Date of Award

Fall 2015

Document Type


Degree Name

Master of Science (MS)



Committee Director

Richard N. Landers

Committee Member

Konstantin Cigularoy

Committee Member

Bryan E. Porter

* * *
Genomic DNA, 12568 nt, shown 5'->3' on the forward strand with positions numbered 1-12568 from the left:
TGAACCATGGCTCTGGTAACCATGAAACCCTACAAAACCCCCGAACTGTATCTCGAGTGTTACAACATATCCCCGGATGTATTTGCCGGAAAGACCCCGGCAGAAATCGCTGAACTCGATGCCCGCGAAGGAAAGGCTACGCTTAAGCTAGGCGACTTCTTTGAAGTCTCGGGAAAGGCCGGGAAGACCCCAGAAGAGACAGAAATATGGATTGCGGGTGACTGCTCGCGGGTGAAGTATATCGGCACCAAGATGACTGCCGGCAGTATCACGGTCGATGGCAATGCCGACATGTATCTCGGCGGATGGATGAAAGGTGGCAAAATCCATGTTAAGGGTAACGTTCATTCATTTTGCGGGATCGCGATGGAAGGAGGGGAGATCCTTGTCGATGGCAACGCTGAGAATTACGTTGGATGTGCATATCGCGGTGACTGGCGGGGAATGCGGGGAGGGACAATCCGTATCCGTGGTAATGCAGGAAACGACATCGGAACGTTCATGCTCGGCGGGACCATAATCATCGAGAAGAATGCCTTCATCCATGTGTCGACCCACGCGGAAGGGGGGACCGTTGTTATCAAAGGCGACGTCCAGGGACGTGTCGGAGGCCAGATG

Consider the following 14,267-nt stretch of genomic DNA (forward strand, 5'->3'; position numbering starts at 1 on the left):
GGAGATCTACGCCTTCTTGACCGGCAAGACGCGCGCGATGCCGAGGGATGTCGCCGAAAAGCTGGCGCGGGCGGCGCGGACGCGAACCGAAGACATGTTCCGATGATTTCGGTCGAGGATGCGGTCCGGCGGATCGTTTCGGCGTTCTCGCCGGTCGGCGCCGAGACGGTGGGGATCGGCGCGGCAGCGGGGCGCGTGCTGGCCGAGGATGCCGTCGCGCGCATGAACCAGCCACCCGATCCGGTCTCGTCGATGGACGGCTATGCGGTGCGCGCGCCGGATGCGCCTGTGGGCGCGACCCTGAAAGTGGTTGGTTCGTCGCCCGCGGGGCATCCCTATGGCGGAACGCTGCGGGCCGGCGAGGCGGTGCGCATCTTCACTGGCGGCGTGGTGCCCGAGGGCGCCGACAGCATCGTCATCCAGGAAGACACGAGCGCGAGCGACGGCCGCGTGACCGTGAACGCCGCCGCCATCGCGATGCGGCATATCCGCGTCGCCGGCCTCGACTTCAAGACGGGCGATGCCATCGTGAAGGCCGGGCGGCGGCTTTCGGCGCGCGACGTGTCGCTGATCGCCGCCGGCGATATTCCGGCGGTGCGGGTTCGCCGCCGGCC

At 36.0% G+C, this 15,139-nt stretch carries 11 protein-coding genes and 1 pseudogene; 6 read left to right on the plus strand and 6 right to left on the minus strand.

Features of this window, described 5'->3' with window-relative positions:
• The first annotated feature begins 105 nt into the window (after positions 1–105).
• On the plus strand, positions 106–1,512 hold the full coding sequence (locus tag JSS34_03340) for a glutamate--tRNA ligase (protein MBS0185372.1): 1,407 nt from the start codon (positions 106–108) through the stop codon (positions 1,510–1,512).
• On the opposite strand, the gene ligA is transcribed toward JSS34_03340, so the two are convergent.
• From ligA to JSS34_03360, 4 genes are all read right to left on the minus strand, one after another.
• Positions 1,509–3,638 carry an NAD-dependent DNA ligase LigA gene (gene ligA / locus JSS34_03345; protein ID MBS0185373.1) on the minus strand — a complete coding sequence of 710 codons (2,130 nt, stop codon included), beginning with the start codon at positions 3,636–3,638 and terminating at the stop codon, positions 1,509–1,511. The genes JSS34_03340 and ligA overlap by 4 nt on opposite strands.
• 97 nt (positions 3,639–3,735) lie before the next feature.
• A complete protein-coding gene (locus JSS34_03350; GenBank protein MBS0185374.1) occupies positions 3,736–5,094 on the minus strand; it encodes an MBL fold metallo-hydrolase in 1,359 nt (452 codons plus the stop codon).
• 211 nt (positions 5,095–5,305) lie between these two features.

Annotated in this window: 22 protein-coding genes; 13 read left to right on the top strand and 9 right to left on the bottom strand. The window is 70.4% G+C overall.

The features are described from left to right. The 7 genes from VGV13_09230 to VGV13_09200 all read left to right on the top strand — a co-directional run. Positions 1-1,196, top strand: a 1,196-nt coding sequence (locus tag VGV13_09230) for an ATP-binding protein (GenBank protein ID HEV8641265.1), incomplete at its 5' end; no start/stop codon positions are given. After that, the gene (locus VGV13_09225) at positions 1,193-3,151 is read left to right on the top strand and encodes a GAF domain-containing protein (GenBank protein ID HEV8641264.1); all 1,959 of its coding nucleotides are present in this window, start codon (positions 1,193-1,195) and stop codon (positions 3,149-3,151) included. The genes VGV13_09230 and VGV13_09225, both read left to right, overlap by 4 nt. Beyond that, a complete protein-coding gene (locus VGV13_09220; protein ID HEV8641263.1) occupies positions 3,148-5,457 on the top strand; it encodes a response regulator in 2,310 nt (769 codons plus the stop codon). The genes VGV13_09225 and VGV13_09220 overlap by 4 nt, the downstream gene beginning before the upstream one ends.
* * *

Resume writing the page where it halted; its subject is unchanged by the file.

Gamification is growing in popularity in instructional contexts like education and workplace training, but it is unclear which game elements are specifically conducive to improve learning outcomes. Narratives, which represent one way the game element “game fiction” is commonly implemented, have been used to improve learning outcomes over expository texts in the context of psycholinguistics, whereas the Technology-Enhanced Training Effectiveness Model (TETEM) proposes that certain individual differences impact the relationships between technology-enhanced training and learning outcomes. From this theoretical basis, this study gamified a training session with game fiction in order to improve reactions to training and learning over the original training content. Utilizing an experimental design, it was found that trainees were more satisfied with training enhanced with game fiction over the control text. Trainees did not differ in posttest declarative knowledge scores by condition. Pre-existing attitudes toward game-based learning and trainee experience with games were tested as moderators of the condition-learning outcome relationships using hierarchical multiple regression but were not supported. From this, it is concluded that game fiction may be used to improve reactions to training without decreasing learning using fairly simple and low-cost techniques.


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